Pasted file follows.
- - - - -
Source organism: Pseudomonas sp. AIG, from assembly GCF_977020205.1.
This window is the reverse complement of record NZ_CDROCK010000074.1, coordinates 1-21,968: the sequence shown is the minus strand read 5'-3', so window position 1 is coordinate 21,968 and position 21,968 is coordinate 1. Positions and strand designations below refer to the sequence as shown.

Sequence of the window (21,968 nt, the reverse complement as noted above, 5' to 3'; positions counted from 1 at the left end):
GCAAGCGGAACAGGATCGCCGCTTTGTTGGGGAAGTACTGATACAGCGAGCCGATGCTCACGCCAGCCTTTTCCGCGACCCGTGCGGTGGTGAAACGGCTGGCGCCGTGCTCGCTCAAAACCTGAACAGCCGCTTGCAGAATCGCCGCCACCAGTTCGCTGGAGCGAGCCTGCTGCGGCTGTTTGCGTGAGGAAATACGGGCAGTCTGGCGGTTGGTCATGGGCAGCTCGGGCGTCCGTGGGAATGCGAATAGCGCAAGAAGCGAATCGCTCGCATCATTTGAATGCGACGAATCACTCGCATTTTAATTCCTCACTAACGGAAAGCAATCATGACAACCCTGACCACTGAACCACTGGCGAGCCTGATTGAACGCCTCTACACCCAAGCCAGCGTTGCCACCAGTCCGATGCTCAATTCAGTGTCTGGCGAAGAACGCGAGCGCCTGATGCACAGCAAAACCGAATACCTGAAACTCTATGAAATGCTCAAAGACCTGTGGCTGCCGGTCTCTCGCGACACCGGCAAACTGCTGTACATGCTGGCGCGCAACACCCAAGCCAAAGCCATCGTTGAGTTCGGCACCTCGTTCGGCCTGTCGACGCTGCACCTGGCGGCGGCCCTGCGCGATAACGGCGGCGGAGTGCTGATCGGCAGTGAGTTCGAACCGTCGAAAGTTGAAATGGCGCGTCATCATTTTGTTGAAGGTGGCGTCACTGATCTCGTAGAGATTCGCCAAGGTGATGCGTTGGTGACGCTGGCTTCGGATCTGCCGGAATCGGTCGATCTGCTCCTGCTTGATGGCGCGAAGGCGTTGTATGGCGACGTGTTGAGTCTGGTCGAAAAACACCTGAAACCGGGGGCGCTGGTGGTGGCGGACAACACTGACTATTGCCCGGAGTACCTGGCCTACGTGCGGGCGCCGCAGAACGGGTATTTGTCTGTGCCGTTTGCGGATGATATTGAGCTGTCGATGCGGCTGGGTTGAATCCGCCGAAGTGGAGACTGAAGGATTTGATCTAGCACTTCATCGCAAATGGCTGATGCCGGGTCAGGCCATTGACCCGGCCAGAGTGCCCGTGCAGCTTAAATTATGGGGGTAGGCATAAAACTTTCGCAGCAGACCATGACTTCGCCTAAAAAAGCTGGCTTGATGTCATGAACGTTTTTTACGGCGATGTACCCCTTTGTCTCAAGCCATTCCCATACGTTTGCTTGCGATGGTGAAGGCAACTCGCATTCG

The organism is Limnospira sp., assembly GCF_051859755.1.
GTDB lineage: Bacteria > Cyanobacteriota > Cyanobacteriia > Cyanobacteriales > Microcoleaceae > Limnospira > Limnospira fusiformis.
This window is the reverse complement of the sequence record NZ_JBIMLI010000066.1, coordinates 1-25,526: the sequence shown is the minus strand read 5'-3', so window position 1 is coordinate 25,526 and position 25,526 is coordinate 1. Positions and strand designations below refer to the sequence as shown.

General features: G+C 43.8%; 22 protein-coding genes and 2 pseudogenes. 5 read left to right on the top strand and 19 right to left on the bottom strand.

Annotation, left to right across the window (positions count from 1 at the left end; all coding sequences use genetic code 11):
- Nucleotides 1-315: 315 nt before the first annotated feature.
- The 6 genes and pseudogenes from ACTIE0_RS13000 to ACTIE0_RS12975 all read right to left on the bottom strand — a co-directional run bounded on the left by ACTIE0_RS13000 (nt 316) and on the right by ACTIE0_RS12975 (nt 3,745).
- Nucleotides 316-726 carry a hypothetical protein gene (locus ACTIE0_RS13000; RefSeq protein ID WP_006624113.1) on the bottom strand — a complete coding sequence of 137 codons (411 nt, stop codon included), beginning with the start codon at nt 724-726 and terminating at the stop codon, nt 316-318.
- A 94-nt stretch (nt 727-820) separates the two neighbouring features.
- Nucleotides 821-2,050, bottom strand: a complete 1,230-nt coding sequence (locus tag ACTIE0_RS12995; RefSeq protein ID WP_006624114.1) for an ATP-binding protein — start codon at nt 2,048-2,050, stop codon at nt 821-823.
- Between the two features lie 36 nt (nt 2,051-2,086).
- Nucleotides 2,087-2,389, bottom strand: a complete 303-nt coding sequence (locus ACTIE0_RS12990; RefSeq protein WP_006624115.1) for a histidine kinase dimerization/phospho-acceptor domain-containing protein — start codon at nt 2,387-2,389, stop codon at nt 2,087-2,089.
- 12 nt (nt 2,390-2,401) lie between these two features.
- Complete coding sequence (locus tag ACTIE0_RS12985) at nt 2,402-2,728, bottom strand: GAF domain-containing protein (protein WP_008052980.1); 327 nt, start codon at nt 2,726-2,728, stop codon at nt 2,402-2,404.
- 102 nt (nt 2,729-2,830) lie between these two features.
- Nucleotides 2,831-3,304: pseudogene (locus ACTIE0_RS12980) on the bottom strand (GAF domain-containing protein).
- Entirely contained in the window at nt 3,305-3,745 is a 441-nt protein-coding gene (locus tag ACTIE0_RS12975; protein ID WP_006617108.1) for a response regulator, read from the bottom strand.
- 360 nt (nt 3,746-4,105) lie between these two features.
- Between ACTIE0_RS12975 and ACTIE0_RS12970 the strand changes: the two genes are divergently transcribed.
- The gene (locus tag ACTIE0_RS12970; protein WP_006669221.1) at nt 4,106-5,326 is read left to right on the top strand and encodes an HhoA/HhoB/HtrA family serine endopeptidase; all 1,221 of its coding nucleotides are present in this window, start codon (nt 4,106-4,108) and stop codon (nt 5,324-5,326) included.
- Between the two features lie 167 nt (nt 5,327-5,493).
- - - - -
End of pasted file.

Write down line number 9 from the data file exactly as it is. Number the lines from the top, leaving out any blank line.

Annotation, left to right across the window (positions count from 1 at the left end; all coding sequences use genetic code 11):